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Thread: Laker tasted great!

  1. #1
    Has too much time on their hands

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    Default Laker tasted great!

    Having never fished for lake trout before and hearing some say they are not good eating, I was not certain what to expect of the 20-incher I took from a Muskoka-area lake. However, I baked it and it tasted amazing! Even my fish picky family enjoyed it! I found the meat light (not oily at all) and neither bland nor strong tasting.

    So educate me on why lake trout get the bad rep? For example, does it depend on size, water body, cooking method, cooking timing (I always find freshly cooked fish better tasting than the ones I dig out of my freezer), something else?

    Thanks!
    "What calm deer hunter's heart has not skipped a beat when the stillness of a cold November morning is broken by the echoes of hounds tonguing yonder?" -Anonymous-

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  3. #2
    Getting the hang of it

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    I eat Carp, so should not comment lol
    CCFR, OFAH Member
    Its all about the Journey

  4. #3
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    They can be very fishy tasting depending on their diet. If they eat smelt for instance, a large one will have a visible fat line that needs to be trimmed.

    Usually this is only a problem in 5+ pound fish. I've never had a bad tasting laker under that size, and I've eaten hundreds of them over my life.

    I ate a small one from Lake Rosseau the this past weekend. Flour+seasoning+oil and a fish fresh from the lake was absolutely outstanding.

  5. #4
    Apprentice

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    All the lakers I catch from Lake of Bays have always tasted great never had a bad tasting laker.
    The way you cooked yours is one of my favorite ways to cook them also try wrapping them in foil with butter and onions and seasoning to your likening.

  6. #5
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    My first love is lake trout fishing and through the years have caught and eaten many from a variety of waters in the north. There's lakes I won't even go to because the fish are too fatty or fishy tasting. As BS has said, its all about their diet. I've picked up a lot through that time and can now catch a laker and fairly accurately look at it and tell you how it'll taste. If the belly is snow white, the flanks are a silvery or greenish shade, the fins have that nice red/ivory leading edge then you have a fish with bright red or bright orange meat and decent tasting. If the fish has a gray or muddy colored belly its been grubbing in the mud, if the sides are yellow or black its been into the mud or feeding on fatty species such as smelt. I've caught them totally black, belly, sides and back. The flesh of that fish will be a pale yellow or even white and will taste like crap. Often the tail flesh will be a translucent shade, high in fat content. Horrible tasting stuff.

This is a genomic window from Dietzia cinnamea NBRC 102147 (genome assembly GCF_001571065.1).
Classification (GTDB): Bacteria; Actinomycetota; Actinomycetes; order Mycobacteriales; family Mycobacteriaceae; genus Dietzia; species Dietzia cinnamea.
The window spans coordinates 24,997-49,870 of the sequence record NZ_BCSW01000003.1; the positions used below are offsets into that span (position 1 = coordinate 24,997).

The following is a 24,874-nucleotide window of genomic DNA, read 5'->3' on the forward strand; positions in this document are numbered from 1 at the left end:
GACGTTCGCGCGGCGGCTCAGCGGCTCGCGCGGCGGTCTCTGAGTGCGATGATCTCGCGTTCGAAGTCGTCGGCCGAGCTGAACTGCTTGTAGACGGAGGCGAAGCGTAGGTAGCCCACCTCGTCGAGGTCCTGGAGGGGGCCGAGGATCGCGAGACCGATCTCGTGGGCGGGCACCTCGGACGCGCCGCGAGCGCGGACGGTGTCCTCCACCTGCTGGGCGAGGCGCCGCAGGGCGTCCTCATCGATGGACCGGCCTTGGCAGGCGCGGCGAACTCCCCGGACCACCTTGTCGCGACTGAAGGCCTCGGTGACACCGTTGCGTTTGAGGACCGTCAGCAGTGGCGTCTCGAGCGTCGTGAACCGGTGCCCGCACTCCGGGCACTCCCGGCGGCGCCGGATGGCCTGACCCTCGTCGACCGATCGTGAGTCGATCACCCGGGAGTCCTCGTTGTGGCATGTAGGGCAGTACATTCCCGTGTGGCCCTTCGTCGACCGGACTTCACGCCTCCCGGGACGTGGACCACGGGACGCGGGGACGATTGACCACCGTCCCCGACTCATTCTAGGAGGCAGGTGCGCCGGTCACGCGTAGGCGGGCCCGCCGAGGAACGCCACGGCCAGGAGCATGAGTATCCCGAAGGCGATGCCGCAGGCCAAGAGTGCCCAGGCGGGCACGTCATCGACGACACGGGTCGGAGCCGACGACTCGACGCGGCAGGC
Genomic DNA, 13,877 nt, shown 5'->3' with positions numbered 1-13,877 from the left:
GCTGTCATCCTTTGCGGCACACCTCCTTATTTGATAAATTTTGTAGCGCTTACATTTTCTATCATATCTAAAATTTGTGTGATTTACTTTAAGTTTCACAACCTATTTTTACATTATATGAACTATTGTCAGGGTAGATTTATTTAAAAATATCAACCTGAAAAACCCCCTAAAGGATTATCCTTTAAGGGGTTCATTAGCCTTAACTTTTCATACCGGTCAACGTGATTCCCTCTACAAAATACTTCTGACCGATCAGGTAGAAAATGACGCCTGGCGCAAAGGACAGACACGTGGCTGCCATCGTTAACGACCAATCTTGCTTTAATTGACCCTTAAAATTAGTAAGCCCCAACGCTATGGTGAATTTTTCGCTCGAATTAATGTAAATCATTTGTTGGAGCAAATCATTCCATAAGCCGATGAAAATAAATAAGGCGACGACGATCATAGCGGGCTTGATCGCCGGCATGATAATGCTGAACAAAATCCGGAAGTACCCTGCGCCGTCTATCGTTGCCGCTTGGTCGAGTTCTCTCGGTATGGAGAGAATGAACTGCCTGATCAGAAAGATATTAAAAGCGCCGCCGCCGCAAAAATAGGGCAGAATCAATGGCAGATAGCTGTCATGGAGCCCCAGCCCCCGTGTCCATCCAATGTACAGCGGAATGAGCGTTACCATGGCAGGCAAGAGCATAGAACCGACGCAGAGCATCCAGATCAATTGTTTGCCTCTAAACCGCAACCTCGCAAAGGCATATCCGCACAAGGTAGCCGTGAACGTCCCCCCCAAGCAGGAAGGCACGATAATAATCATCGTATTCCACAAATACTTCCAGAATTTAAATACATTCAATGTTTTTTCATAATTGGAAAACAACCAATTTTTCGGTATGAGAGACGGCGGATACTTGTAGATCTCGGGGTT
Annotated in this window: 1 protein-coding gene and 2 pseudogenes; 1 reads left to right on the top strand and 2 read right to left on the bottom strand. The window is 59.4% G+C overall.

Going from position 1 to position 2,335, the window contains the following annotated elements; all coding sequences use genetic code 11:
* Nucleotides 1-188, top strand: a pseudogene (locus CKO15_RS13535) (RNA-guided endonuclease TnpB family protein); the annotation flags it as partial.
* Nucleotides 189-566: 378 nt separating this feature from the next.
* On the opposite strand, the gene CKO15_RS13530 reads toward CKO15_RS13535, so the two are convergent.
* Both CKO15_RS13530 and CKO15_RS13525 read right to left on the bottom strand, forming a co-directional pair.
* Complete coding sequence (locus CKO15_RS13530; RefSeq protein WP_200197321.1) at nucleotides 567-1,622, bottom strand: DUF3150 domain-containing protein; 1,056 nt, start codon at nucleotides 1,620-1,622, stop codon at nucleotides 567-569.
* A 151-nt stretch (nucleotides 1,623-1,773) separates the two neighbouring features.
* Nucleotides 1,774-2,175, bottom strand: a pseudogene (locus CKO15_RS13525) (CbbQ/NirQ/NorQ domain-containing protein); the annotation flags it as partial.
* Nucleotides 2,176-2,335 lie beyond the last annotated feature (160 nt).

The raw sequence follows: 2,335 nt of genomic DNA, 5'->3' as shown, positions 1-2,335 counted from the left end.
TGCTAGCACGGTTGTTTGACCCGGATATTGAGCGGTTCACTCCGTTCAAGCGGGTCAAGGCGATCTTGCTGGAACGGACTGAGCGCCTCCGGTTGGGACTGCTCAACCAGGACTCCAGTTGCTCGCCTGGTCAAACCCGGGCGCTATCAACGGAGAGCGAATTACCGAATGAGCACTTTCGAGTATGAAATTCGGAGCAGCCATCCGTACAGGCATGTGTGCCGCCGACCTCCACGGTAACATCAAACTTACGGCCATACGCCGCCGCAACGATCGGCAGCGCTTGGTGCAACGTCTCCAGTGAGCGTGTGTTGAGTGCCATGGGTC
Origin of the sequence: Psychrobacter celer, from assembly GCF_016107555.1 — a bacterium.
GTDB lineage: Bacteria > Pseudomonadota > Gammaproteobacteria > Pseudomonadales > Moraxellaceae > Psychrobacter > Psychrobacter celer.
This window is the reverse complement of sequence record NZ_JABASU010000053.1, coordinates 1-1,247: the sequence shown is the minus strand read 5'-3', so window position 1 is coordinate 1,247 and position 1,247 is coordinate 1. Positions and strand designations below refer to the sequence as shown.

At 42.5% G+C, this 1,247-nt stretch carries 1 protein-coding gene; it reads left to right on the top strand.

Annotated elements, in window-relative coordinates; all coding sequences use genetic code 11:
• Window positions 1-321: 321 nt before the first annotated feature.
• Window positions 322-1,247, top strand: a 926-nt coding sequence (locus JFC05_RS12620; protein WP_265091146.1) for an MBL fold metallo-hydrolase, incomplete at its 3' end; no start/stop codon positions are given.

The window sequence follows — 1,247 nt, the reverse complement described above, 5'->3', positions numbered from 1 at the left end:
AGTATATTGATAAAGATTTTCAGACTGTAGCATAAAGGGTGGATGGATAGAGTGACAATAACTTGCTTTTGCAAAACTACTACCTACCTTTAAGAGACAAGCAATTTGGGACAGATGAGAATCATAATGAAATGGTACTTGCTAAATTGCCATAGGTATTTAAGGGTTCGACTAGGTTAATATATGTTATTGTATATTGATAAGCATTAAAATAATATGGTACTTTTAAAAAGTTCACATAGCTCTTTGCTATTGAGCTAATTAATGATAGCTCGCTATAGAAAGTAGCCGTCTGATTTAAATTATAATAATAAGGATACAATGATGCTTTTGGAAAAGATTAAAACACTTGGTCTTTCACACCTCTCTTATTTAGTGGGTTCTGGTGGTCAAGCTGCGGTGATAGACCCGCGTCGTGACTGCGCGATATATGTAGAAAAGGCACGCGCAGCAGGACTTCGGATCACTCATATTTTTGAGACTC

There's a few things you can do to help improve the taste though. Cut that white strip off the belly of your fillet, trim the fatty gray strip that runs along the top of the fillet (along the dorsal fin) and after skinning, scrape off that gray strip of fat that follows along the lateral line. The other thing, try not to store a laker for any length of time. Even if frozen in a bag of water the fat throughout the flesh will become rancid and give you an off-taste. I think lakers will always be a better smoked fish than fried in a pan. But fresh caught, red or orange meat is darn good table fare at any time.
    Last edited by sawbill; March 4th, 2021 at 01:57 PM.

  7. #6
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    People that yell you that lake trout aren't good eating just want less guys out 9n their laker holes. Lol

    Sent from my SM-G973W using Tapatalk
    How is it one careless cigarette can cause a forest fire, but it takes a whole box of matches to light a campfire?

  8. #7
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    I've caught approx 15 this year...and have eaten 4 of them. All 16-20" ers'. I catch them in a stocked lake, and the meat is a beautiful dark orange....they've been delicious....
    This isn't a test run................Enjoy er'.......

  9. #8
    Leads by example

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    I find laker's can be good or bad.
    If the meat is orange it will be far better. Usually smaller younger fish. Eating plankton.
    Larger fish with a fish food base will be a whiter meat colour.
    Nowhere as good eating.




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    Living proof that "beer builds better bellies".

  10. #9
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    I would not have described the meat as orange, but salt, lemon-pepper, butter, onions and lemons baked in foil at 350 deg for 35-40 min made for great eating

    Trout.jpg
    "What calm deer hunter's heart has not skipped a beat when the stillness of a cold November morning is broken by the echoes of hounds tonguing yonder?" -Anonymous-

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